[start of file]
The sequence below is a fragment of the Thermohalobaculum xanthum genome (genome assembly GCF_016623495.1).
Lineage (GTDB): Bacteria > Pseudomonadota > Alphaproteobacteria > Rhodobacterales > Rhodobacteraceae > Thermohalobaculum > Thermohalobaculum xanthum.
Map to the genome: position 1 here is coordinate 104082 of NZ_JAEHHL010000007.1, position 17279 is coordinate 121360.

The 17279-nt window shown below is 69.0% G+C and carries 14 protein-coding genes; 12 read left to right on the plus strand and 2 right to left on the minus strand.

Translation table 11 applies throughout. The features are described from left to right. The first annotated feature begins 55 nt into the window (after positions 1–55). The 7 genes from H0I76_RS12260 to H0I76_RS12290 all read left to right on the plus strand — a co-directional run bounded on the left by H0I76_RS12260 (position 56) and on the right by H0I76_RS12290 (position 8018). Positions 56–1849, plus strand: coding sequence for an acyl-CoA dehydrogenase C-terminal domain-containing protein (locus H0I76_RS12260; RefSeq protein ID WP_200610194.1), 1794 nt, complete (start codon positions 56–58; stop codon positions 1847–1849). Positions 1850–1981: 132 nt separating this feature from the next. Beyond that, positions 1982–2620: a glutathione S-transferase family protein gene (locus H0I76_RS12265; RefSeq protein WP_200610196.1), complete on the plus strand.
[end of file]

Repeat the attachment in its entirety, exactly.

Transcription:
The sequence below is a fragment of the Thermohalobaculum xanthum genome (genome assembly GCF_016623495.1).
Lineage (GTDB): Bacteria > Pseudomonadota > Alphaproteobacteria > Rhodobacterales > Rhodobacteraceae > Thermohalobaculum > Thermohalobaculum xanthum.
Map to the genome: position 1 here is coordinate 104082 of NZ_JAEHHL010000007.1, position 17279 is coordinate 121360.

The 17279-nt window shown below is 69.0% G+C and carries 14 protein-coding genes; 12 read left to right on the plus strand and 2 right to left on the minus strand.

Translation table 11 applies throughout. The features are described from left to right. The first annotated feature begins 55 nt into the window (after positions 1–55). The 7 genes from H0I76_RS12260 to H0I76_RS12290 all read left to right on the plus strand — a co-directional run bounded on the left by H0I76_RS12260 (position 56) and on the right by H0I76_RS12290 (position 8018). Positions 56–1849, plus strand: coding sequence for an acyl-CoA dehydrogenase C-terminal domain-containing protein (locus H0I76_RS12260; RefSeq protein ID WP_200610194.1), 1794 nt, complete (start codon positions 56–58; stop codon positions 1847–1849). Positions 1850–1981: 132 nt separating this feature from the next. Beyond that, positions 1982–2620: a glutathione S-transferase family protein gene (locus H0I76_RS12265; RefSeq protein WP_200610196.1), complete on the plus strand.